This article only mention gold and salt as the source of Muslim King Mansa Musa’s riches. But Mansa Musa’s main source for his income was slavery. Before our history books got rewritten to appease to modern day Arabs, the reality is that the main wealth produced in Africa came from the Arab-African slave trade which was founded by regional African Kings in collaboration with Arab slave traders. When Britain abolished the slave trade worldwide, the ones to object the loudest were the African Kings. They refused to end slavery. After the Middle East, Africa and India are even today the largest slave nations in the world. Arab wealth was accumulated from the combination of robberies, invasion, slavery and international trade.
That slave trade grew to massive proportions under self-proclaimed prophet Mohammed’s Islamic laws. Everyone became victims of slavery, including 6 million Europeans. After Arabs conquered North Africa and forced the people to convert to Islam through violence and barbarity, the people were indoctrinated to believe that slavery was ‘permissible by God’. North Africa was Christian before being forced into Islam. Slave labor produced the food surpluses that underlay the power of Mali’s rulers and lineage chiefs. Slaves played an important role in Mali as royal administrators and soldiers during Mali’s history. Mali still has an active local slave industry in 2012.
The massive wealth the Arabs acquired from slavery attracted people from other parts of the world to profit from the trade. In efforts to invade foreign countries and Europe, Arabs planted Ebola and the Plague/The Black Death in regions they wanted to invade. These diseases had appeared in pockets through history but were fairly contained. The dramatic spread that wiped out millions of people occurred during the time that Arabs tried to invade and conquer Europe. Some historical texts say that Tartar (Turkish) armies brought the plague in 1347 to Europe from Kirghiz Steppes. But more recent timelines created from history points more to Arab warfare by infecting jews and dumping them in these areas. This conclusion arise not only because the oldest records of antisemitism in the world is found in plenty in Islam and Mohammed’s life, but because jews were found diseased in Christian countries with no prominent jewish population at the earely onset of the plague from 1348-1349. Check this map of the Ottoman empire at the time and origin of the first known historical report of the plague. It shows that the plague originated from Muslim countries and during a time they were in full swing of invasion, occupation and warfare.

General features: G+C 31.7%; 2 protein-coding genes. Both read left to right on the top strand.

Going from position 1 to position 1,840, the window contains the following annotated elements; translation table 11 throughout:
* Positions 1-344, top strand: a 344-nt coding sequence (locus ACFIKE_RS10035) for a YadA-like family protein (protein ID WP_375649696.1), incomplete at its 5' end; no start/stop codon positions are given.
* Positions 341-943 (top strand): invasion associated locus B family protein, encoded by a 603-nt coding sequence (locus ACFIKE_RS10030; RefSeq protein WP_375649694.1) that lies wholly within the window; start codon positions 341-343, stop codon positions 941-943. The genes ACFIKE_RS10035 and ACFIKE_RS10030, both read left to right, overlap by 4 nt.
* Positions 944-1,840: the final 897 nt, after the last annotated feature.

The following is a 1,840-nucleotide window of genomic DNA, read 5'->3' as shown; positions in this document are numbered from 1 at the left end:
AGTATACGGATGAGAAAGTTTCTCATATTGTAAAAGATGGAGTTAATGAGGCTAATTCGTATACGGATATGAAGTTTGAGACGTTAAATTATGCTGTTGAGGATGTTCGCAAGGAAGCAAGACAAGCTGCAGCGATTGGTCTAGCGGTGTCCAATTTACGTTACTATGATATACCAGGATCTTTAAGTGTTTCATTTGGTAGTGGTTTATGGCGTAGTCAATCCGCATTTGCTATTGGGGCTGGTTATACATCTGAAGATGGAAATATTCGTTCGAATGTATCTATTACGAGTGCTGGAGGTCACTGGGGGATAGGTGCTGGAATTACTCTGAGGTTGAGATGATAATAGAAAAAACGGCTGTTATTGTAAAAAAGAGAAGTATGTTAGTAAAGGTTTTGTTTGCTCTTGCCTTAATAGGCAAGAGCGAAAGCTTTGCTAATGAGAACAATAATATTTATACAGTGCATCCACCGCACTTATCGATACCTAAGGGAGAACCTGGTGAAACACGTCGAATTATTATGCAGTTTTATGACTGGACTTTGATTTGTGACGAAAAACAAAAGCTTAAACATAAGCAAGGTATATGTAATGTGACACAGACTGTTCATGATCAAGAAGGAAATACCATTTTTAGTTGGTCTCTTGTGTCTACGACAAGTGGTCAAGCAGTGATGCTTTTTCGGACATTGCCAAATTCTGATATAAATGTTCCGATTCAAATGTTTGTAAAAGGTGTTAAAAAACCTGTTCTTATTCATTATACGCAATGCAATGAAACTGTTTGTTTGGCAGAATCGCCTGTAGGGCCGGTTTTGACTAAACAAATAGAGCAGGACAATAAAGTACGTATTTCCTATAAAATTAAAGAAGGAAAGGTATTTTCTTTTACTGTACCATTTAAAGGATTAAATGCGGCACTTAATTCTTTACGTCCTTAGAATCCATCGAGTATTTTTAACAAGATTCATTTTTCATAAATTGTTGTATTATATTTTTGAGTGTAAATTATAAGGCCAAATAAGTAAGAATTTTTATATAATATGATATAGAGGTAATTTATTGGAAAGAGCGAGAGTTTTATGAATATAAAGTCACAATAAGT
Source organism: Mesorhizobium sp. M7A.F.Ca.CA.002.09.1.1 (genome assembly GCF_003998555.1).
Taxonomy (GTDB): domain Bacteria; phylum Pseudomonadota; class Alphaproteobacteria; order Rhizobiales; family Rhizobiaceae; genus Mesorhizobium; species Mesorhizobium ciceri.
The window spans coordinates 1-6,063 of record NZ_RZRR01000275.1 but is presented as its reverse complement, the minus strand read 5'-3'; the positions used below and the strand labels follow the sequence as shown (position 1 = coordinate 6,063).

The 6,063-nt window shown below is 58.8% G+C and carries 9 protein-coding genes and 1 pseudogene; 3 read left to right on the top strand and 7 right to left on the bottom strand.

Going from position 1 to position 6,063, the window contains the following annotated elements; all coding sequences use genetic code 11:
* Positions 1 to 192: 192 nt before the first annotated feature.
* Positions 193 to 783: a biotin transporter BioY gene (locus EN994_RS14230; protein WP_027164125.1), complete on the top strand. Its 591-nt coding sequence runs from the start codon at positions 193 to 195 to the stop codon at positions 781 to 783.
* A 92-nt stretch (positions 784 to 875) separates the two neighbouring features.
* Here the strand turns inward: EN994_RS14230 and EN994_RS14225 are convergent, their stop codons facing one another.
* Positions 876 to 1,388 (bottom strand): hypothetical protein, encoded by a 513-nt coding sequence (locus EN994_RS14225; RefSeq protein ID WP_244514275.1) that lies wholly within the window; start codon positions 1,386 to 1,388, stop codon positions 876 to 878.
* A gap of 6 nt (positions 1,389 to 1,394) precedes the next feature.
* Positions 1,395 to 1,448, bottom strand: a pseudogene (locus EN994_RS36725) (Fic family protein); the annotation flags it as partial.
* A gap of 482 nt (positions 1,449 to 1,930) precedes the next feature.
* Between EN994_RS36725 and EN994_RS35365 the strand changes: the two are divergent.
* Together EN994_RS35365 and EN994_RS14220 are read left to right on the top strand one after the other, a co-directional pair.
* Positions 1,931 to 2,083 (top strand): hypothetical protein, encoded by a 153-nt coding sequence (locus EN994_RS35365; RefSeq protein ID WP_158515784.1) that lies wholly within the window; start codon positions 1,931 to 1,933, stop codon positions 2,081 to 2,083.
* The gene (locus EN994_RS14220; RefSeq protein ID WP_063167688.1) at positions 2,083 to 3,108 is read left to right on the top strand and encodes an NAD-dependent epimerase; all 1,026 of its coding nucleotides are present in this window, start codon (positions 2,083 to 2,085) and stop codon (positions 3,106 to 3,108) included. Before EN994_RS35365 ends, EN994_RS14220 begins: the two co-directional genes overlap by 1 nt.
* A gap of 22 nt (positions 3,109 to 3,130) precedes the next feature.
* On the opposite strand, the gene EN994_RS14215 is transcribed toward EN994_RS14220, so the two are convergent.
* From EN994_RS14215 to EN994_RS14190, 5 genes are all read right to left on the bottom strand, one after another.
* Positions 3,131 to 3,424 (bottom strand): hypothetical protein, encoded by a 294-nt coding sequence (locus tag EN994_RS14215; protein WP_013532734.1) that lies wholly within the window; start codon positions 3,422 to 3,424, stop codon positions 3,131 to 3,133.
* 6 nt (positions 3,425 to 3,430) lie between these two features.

The diseases originated from Persia and Africa, spread through Arab slave trade and to the areas the Arabs were bringing and selling the slaves, and not where the jews came from at the time. Various drawings found from the time of the plague point to jews being infected and blamed on these Arab warfare and anti-semistic methods. The jews then became marginalized, torture, persecuted and put to death in Europe, accused of ‘conspiracy to poison Christendom’. Arabs, however, didn’t calculate that the diseases would spread so fast into their own countries. Ebola and the Plague wiped out est 25-50% of Europe’s population during Arab efforts to invade and take control of Europe. Thanks to the Christian crusaders fighting to protect Europe from Arab invaders, Europe survived the onslaught of Islam.
– Lear more about historical Islam: Bill Warner’s video.
— Read about the Black Death and the Jews in Europe 1348-1349
– Read about the Plague
– Antisemitism in the early modern era 1300-1800 (note how Arab conquest of jewish land and extermination of jews is not even mentioned!)
– Antisemitism timeline 1300 BCE
– Antisemitism in History
– Prosecution of the Jews: Black death pogroms 1348-1350
– Plague and the End of Antiquity (PDF)
King Mansa Musa of Mali named richest person of all time